Fall of France in World War II
Also sponsored by Earth Pendant at PeacefulJewelry
I am going to quote at length from Berlin Diary by William Shirer because the facts he observed have been purposely erased from most histories. Information in brackets are my clarifications; my opinions follow the quotation.
"Berlin, June 27  . . .
But from what I've seen in Belgium and France and from talks I've had with Germans and French in both countries, and with French, Belgian, and British prisoners along the roads, it seems fairly clear to me that:
France did not fight.
If she did, there is little evidence of it. Not only I, but several of my friends have driven from the German border to Paris and back, all along the main roads. None of us saw any evidence of serious fighting.
. . . But since the Germans chose to fight the war on the roads, why didn't the French stop them? Roads make ideal targets for artillery. And yet I have not seen one yard of road in northern France which shows the effects of artillery fire. . . .
More than one French soldier I talked to thought it was downright treachery . . .
D. B. in Paris, having seen the war from the other side, concludes that there was treachery in the French army from top to bottom — the fascists at the top, the Communists at the bottom. And from Germany and French sources alike I heard many stories of how the communists had received their orders from their party not to fight, and didn't. . . .
Many French prisoners say they never saw a battle. When one seemed imminent, orders came to retreat."
Shirer provides many more details. I had not heard the communists avoided fighting, but given that they followed orders that came ultimately from Joseph Stalin, and that he and Adolf Hitler had an alliance at that moment (it did not last long), it is certainly plausible. The heroics of the French underground, which was largely communist, came later, after Germany invaded Russia.
It is the treatment of French fascism by American (and Western) historians that falls deeper into the pit of falsification, given Shirer's account.
Of course Americans make fun of French fighting abilities. But the German victory in 1940 is usually attributed to their blitzkrieg tactics (which Shirer addresses at great lengths in other parts of his books). The fascist Vichy regime under Philippe Petain is treated as a German collaborator, but one that resulted from the French war loss and Hitler's bullying. Petain is viewed as a nationalist, just one that chose the wrong side after France's defeat.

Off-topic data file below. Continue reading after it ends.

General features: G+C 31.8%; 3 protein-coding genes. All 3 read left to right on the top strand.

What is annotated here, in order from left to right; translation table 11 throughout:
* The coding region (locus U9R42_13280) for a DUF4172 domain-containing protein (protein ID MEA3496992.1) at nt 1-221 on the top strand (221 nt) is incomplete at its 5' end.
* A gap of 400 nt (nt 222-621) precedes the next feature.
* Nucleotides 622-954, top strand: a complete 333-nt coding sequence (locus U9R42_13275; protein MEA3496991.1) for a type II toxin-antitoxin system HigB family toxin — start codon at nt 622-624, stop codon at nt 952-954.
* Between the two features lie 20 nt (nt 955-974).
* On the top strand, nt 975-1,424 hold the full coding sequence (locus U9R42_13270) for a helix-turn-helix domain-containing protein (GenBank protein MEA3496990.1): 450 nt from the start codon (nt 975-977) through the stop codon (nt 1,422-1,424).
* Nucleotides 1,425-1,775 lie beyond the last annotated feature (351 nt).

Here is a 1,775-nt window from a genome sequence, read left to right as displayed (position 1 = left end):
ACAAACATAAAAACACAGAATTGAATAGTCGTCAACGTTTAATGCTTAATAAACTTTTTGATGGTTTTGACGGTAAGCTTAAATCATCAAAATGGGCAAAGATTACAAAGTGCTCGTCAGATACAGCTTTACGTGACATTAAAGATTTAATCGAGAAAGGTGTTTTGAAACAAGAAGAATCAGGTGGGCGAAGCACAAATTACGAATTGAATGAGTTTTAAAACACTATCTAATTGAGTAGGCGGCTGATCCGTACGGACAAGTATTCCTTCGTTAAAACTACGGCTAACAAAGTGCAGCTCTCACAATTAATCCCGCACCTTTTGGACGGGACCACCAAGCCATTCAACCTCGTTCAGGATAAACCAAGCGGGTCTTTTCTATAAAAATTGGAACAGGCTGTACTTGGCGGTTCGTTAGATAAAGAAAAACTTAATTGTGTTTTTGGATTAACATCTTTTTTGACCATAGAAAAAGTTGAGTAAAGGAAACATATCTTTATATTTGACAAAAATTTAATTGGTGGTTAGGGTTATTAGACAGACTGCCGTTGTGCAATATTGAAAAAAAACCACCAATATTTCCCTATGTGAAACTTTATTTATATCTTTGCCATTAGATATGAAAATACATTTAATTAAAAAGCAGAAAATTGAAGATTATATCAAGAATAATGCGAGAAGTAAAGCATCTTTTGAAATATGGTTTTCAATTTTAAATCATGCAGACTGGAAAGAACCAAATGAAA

When you begin to piece the various fragments of fascist history together, however, a different picture emerges. As with so many complex things, fascism is word that covers a lot of people, time, and ideas, and many were in contradiction to each other. So it is easy to paint a false picture of fascism by leaving out bits of the truth.
Why do American historians (and propagandists, politicians, and cultural leaders) lie about fascism, including about its very nature? For the same reason the CIA worked closely with organized crime after World War II: a common enemy. Communism, and the need for allies against it.
Plus American politics. Although the Democratic Party emerged from the Great Depression as the more liberal of the main American parties, it carried a legacy with it: Roman Catholic voters. Very generally Republicans in the northern and western states were Protestants, while urban Democratic Party voters in these areas were largely Roman Catholic. The Solid South was nearly 100% Democratic Party, Protestant, White voters (until the 1960s).
Knowing how he depended on Catholic voters, President Franklin Roosevelt's failure to oppose fascism in Spain in 1936 when it would have been relatively easy to stop by just arming the anti-fascists is easily comprehensible. Catholics (in general; not all) supported General Franco, who was a conservative Catholic, as were most people on the fascist side in the Spanish Civil War.